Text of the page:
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  1. Both the Bolshoi and the Royal Ballet showed La Bayadere in the last ballet cinema season, and though I'd seen both productions before and had vaguely preferred the Makarova production for offering a resolution, this time I actually thought the truncated Bolshoi version was more satisfying, in a manner of speaking. It ends in the Kingdom of the Shades, not with the pas de deux, but with Solor seeing a final vision of Nikiya and fainting away. This time It seemed to me as if Solor had died, in a psychic if not a physical sense. I think like volcanohunter I didn't think Solor deserved the apotheosis in the original/restored version, so this felt right - a beautiful dream of reconciliation and forgiveness, then catharsis for us not in their reunion, but in his death.
  2. I believe it was Artem Ovcharenko, not Beyakov, who was Nikulina's Jeanne de Brienne. Kovalyova and Belyakov must have made a beautiful couple. Have they danced together before?
  3. The cinema screenings are great way to see them if you're outside the UK. Hayward has danced Clara in the last four Nutcracker relays, and Naghdi the Rose Fairy in two of them, including the most recent one. There's a new Clara for the relay this December - Anna Rose O'Sullivan - but we don't know who the Rose Fairy will be. Naghdi and Choe have taken turns for the past four relays, so there's a chance it may be Naghdi this year too. Hayward is dancing the Sugar Plum Fairy for this run, but not in the relay. And of course, she is one of Siegfried's sisters in the Swan Lake screening. At one point, landing on one knee, she keeled backwards too far and almost fell, but otherwise she was one of the loveliest things in that performance.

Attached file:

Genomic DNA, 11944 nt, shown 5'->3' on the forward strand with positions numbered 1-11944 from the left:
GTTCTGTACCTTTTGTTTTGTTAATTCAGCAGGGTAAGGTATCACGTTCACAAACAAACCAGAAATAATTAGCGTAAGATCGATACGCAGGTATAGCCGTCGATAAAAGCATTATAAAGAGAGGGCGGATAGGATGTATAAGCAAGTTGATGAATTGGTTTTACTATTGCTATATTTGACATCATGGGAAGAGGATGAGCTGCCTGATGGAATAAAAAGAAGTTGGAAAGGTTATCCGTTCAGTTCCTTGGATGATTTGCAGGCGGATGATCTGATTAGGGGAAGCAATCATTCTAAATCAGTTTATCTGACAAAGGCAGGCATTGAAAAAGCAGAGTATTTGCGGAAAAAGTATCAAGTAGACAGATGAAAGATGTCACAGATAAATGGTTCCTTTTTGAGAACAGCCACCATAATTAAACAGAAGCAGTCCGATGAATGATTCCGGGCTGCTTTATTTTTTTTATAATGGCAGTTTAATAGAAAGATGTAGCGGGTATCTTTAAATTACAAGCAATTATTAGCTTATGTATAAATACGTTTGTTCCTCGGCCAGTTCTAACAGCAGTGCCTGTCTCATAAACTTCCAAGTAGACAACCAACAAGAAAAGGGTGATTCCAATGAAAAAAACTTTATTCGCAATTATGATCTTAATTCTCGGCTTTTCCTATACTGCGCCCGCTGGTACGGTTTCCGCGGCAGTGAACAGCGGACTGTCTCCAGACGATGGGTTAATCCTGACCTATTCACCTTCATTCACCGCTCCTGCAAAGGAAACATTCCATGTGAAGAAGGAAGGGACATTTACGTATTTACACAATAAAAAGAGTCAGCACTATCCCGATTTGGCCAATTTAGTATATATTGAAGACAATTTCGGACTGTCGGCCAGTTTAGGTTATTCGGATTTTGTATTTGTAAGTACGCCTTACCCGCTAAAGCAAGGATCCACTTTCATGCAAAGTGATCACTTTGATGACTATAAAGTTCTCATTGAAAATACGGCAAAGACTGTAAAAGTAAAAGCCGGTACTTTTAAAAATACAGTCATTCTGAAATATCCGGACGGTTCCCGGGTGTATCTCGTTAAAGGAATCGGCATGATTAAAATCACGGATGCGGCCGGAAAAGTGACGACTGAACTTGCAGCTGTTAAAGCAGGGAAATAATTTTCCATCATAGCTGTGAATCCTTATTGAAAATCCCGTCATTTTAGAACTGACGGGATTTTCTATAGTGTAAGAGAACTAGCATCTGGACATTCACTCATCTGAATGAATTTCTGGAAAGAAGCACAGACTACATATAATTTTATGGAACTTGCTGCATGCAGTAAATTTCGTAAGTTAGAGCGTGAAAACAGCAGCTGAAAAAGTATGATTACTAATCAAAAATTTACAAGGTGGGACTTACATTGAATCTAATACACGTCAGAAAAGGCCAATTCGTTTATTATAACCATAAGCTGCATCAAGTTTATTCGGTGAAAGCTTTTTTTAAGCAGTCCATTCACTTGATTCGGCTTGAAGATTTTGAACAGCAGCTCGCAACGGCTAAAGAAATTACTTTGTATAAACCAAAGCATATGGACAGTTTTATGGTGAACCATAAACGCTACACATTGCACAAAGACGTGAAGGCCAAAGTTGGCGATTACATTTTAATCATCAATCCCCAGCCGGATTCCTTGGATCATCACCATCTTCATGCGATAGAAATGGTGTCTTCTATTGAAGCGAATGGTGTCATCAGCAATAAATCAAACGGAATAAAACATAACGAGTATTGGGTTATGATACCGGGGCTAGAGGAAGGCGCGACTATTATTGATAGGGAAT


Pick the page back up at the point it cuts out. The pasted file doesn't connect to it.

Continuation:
4. Ashton Fan, I'm aware that the Dowell production was a return to a more authentic choreographic text. I'm sure Parry was too. I doubt she was implying that it was in a choreographic sense that Dowell had failed as a curator. The spirit of the ballet, the poetic truth as you say, surely matters just as much. In any case, my point was that, while Scarlett had the choreographic resources of the Ashton and Dowell productions at his disposal, he still managed to produce a staging that seems distinctive primarily in its design, and even further away from being definitive than its predecessor. And this is both ironic and deeply regrettable. Incidentally, I agree. Act IV in particular always had remarkable clarity and beauty for me, even when danced by uninvolving leads and in spite of the corps dressed like ostriches.
  5. Thank you, Mashinka. The Makarova-Dowell version was the first full-length recording of Swan Lake I ever saw and I don't think I've seen any others quite as dramatically compelling and satisfying since. And of course I loved the Nureyev solo performed by Dowell which I've missed in the subsequent productions. I've found the black-and-white Fonteyn-Somes video from 1954 on Youtube. Danced at this tempo, Odette feels terribly alive.
  6. I was reading old reviews and came across this in a piece by Jann Parry on the occasion of Dowell's retirement (2001): The ideal director, if he or she is not a creator, should be a curator, ensuring that the Royal Ballet presents the classics in the purest form. By emphasising design over direction, Dowell has taken the company out of the premier league of classical troupes. It still dances well but its productions have become secondary ones, not the definitive statements Ninette de Valois required of the Royal Ballet. It seems to me a very sad thing that the new production has not righted the situation and the criticisms of the old one may just as well be levelled at the new.